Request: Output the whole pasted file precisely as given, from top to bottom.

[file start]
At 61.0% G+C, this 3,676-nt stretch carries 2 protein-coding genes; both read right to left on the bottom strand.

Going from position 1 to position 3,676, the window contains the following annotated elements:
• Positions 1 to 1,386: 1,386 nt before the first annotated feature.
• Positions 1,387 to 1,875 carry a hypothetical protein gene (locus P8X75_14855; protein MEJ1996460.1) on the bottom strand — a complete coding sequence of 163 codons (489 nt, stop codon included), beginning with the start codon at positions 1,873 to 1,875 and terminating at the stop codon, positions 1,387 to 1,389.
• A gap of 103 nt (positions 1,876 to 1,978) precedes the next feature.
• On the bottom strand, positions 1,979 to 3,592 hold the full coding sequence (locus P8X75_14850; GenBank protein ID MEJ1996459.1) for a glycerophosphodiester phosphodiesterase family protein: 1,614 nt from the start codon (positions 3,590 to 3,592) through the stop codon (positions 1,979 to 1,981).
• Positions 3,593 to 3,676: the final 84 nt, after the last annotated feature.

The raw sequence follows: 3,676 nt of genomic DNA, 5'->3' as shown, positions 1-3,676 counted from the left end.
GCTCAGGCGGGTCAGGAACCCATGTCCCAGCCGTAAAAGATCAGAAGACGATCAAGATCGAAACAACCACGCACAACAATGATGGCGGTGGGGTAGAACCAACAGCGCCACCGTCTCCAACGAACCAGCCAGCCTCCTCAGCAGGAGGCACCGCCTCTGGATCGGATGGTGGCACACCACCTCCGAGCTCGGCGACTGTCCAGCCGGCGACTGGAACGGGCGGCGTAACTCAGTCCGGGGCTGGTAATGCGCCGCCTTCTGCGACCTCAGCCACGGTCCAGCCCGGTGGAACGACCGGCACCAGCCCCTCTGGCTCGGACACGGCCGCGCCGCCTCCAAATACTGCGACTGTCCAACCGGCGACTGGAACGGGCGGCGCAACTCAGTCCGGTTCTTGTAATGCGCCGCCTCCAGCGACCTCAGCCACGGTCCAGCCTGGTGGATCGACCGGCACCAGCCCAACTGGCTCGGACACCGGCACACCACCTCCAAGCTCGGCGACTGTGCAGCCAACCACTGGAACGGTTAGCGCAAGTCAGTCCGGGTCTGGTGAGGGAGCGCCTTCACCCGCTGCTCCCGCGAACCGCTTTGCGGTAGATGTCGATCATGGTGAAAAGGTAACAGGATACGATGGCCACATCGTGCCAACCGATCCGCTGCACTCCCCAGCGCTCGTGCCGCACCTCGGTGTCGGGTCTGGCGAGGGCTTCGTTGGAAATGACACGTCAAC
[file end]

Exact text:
At 61.0% G+C, this 3,676-nt stretch carries 2 protein-coding genes; both read right to left on the bottom strand.

Going from position 1 to position 3,676, the window contains the following annotated elements:
• Positions 1 to 1,386: 1,386 nt before the first annotated feature.
• Positions 1,387 to 1,875 carry a hypothetical protein gene (locus P8X75_14855; protein MEJ1996460.1) on the bottom strand — a complete coding sequence of 163 codons (489 nt, stop codon included), beginning with the start codon at positions 1,873 to 1,875 and terminating at the stop codon, positions 1,387 to 1,389.
• A gap of 103 nt (positions 1,876 to 1,978) precedes the next feature.
• On the bottom strand, positions 1,979 to 3,592 hold the full coding sequence (locus P8X75_14850; GenBank protein ID MEJ1996459.1) for a glycerophosphodiester phosphodiesterase family protein: 1,614 nt from the start codon (positions 3,590 to 3,592) through the stop codon (positions 1,979 to 1,981).
• Positions 3,593 to 3,676: the final 84 nt, after the last annotated feature.

The raw sequence follows: 3,676 nt of genomic DNA, 5'->3' as shown, positions 1-3,676 counted from the left end.
GCTCAGGCGGGTCAGGAACCCATGTCCCAGCCGTAAAAGATCAGAAGACGATCAAGATCGAAACAACCACGCACAACAATGATGGCGGTGGGGTAGAACCAACAGCGCCACCGTCTCCAACGAACCAGCCAGCCTCCTCAGCAGGAGGCACCGCCTCTGGATCGGATGGTGGCACACCACCTCCGAGCTCGGCGACTGTCCAGCCGGCGACTGGAACGGGCGGCGTAACTCAGTCCGGGGCTGGTAATGCGCCGCCTTCTGCGACCTCAGCCACGGTCCAGCCCGGTGGAACGACCGGCACCAGCCCCTCTGGCTCGGACACGGCCGCGCCGCCTCCAAATACTGCGACTGTCCAACCGGCGACTGGAACGGGCGGCGCAACTCAGTCCGGTTCTTGTAATGCGCCGCCTCCAGCGACCTCAGCCACGGTCCAGCCTGGTGGATCGACCGGCACCAGCCCAACTGGCTCGGACACCGGCACACCACCTCCAAGCTCGGCGACTGTGCAGCCAACCACTGGAACGGTTAGCGCAAGTCAGTCCGGGTCTGGTGAGGGAGCGCCTTCACCCGCTGCTCCCGCGAACCGCTTTGCGGTAGATGTCGATCATGGTGAAAAGGTAACAGGATACGATGGCCACATCGTGCCAACCGATCCGCTGCACTCCCCAGCGCTCGTGCCGCACCTCGGTGTCGGGTCTGGCGAGGGCTTCGTTGGAAATGACACGTCAAC